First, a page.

With an abrasive swagger that seeps into the nearby gallop of guitar chords, Streaking in Tongues welcome us into the force that is “Sure as Heaven,” a lightning bolt of adrenaline that starts off their new record Oh My Darlin’ with as big a bang as any I’ve heard all year. The vocals are mixed between the pouncing drumbeat and the fiery riffing, and though they’re a little clearer here than they are in “Nothing Quite Like It in the World,” they’re riddled with just as many enigmas in their lyrical dispatches. We don’t shift gears into legitimate balladry until the drunken groove of “Irrational Blues,” a slow-ticking time bomb that digs as deep as it can with its simple folk hook, starts to play, but the introduction to Oh My Darlin’ is still one of its most exciting segments.
“Sunlight of a Thousand Babies” turns up the heat for another garage rock-style beat that dissipates at the onset of “Damn Machine” so as to allow for Streaking in Tongues to highlight their progressive songwriting skills with a much more calculated rhythm. “Damn Machine” is so bluntly elaborate and yet fearlessly barebones in a couple of its most threatening junctures, which stands in strong contrast to the stoic “My Single Wife” and surreally muted “Screw Up,” but stops short of throwing off the general flow of the tracklist with its experimental structure. “Inside out and on My Ass” signals our transition into the second act in Oh My Darlin’, and while its title might suggest otherwise, I think that it’s actually the most mature and seriously intelligent song here.
Streaking in Tongues were probably listening to Revolver-era Beatles around the time they devised the swing in “Rock n Roll Will Never Love You Like I Do,” but the resemblance isn’t enough to make the song any less of a good time for the audience. “We’re Still Gonna Be All Right” has an oddly gothic undertow that is supported by its glaring bassline, but wedged between “Rock n Roll” and “A Blessing I Can’t Earn,” it makes for an interesting smoke break-length intermission before we settle in for the eight-minute opus “Fear of Limbo.” The drone of the melodies here is the most hypnotic thing that I’ve heard in a while, and though “Wait Wait Wait Wait Wait for Me” keeps the thrills coming at us steadily, they pale in comparison to those generated by this unparalleled progressive anthem.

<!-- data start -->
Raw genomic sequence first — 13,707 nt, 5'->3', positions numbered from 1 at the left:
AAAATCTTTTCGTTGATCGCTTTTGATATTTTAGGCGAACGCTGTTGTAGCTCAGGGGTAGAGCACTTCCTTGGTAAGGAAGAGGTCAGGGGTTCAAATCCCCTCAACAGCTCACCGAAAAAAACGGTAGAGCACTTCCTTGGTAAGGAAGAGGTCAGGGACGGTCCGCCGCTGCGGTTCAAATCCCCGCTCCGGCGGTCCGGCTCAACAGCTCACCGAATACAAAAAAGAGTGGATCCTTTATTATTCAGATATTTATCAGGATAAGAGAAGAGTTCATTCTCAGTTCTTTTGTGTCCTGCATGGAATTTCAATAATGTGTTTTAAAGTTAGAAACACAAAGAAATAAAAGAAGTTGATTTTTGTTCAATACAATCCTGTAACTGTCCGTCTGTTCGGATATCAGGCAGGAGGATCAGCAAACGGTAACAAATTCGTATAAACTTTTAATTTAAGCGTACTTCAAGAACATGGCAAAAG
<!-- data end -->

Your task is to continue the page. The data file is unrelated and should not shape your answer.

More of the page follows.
There’s a little bit of unutilized space in the master mix of “Our Love (Couldn’t Outrun a Train),” but I think that it actually works out well for the climactic rally that commences around the 1:24 mark in the song. Streaking in Tongues throw everything they’ve got at us in this last burst of pop color before finishing out Oh My Darlin’ with the Silver Jews-inspired “I’m Gonna Love the Hell out of You,” which quietly draws the curtains closed on what I feel is an unmissable performance this fall. Ronnie Ferguson and his extraordinarily talented son Elliot deliver a record that borrows equal parts from Songs of Pain, The Velvet Underground, Rain Dogs and A Saucerful of Secrets but is inevitably recognizable as being theirs and theirs alone here. Oh My Darlin’, in all honesty, is a melodic lo-fi masterpiece.
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